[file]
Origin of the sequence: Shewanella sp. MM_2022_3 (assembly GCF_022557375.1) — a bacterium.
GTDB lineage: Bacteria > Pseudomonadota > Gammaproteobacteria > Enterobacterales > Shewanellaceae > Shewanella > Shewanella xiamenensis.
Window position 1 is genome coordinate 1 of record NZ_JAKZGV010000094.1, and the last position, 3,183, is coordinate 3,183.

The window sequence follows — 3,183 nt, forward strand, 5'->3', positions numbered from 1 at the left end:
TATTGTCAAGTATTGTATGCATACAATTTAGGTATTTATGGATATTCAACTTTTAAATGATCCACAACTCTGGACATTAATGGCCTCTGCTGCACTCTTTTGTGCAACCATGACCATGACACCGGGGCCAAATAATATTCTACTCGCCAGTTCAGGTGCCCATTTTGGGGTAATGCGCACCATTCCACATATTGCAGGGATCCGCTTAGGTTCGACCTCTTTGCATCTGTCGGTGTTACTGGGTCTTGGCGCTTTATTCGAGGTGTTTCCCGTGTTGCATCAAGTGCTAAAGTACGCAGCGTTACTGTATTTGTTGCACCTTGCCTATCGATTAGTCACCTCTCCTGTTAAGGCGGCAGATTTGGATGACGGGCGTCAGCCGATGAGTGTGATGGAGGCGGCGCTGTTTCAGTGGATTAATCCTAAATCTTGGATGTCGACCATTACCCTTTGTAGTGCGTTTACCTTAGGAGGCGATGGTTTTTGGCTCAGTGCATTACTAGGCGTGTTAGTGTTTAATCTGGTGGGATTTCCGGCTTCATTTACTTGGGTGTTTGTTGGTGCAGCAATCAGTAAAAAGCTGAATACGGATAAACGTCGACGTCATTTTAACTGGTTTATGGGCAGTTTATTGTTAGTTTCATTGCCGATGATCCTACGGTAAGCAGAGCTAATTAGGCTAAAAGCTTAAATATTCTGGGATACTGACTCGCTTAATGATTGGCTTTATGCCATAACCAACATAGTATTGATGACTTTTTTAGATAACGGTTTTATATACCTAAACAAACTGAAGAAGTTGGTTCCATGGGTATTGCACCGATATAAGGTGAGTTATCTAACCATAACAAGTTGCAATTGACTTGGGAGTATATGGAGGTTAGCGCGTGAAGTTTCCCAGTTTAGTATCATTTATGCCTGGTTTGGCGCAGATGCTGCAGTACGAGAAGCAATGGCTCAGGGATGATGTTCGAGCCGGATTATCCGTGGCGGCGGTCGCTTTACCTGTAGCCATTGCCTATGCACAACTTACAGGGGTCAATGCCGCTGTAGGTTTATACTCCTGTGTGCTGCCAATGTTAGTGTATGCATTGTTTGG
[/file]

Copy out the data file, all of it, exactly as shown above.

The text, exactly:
Origin of the sequence: Shewanella sp. MM_2022_3 (assembly GCF_022557375.1) — a bacterium.
GTDB lineage: Bacteria > Pseudomonadota > Gammaproteobacteria > Enterobacterales > Shewanellaceae > Shewanella > Shewanella xiamenensis.
Window position 1 is genome coordinate 1 of record NZ_JAKZGV010000094.1, and the last position, 3,183, is coordinate 3,183.

The window sequence follows — 3,183 nt, forward strand, 5'->3', positions numbered from 1 at the left end:
TATTGTCAAGTATTGTATGCATACAATTTAGGTATTTATGGATATTCAACTTTTAAATGATCCACAACTCTGGACATTAATGGCCTCTGCTGCACTCTTTTGTGCAACCATGACCATGACACCGGGGCCAAATAATATTCTACTCGCCAGTTCAGGTGCCCATTTTGGGGTAATGCGCACCATTCCACATATTGCAGGGATCCGCTTAGGTTCGACCTCTTTGCATCTGTCGGTGTTACTGGGTCTTGGCGCTTTATTCGAGGTGTTTCCCGTGTTGCATCAAGTGCTAAAGTACGCAGCGTTACTGTATTTGTTGCACCTTGCCTATCGATTAGTCACCTCTCCTGTTAAGGCGGCAGATTTGGATGACGGGCGTCAGCCGATGAGTGTGATGGAGGCGGCGCTGTTTCAGTGGATTAATCCTAAATCTTGGATGTCGACCATTACCCTTTGTAGTGCGTTTACCTTAGGAGGCGATGGTTTTTGGCTCAGTGCATTACTAGGCGTGTTAGTGTTTAATCTGGTGGGATTTCCGGCTTCATTTACTTGGGTGTTTGTTGGTGCAGCAATCAGTAAAAAGCTGAATACGGATAAACGTCGACGTCATTTTAACTGGTTTATGGGCAGTTTATTGTTAGTTTCATTGCCGATGATCCTACGGTAAGCAGAGCTAATTAGGCTAAAAGCTTAAATATTCTGGGATACTGACTCGCTTAATGATTGGCTTTATGCCATAACCAACATAGTATTGATGACTTTTTTAGATAACGGTTTTATATACCTAAACAAACTGAAGAAGTTGGTTCCATGGGTATTGCACCGATATAAGGTGAGTTATCTAACCATAACAAGTTGCAATTGACTTGGGAGTATATGGAGGTTAGCGCGTGAAGTTTCCCAGTTTAGTATCATTTATGCCTGGTTTGGCGCAGATGCTGCAGTACGAGAAGCAATGGCTCAGGGATGATGTTCGAGCCGGATTATCCGTGGCGGCGGTCGCTTTACCTGTAGCCATTGCCTATGCACAACTTACAGGGGTCAATGCCGCTGTAGGTTTATACTCCTGTGTGCTGCCAATGTTAGTGTATGCATTGTTTGG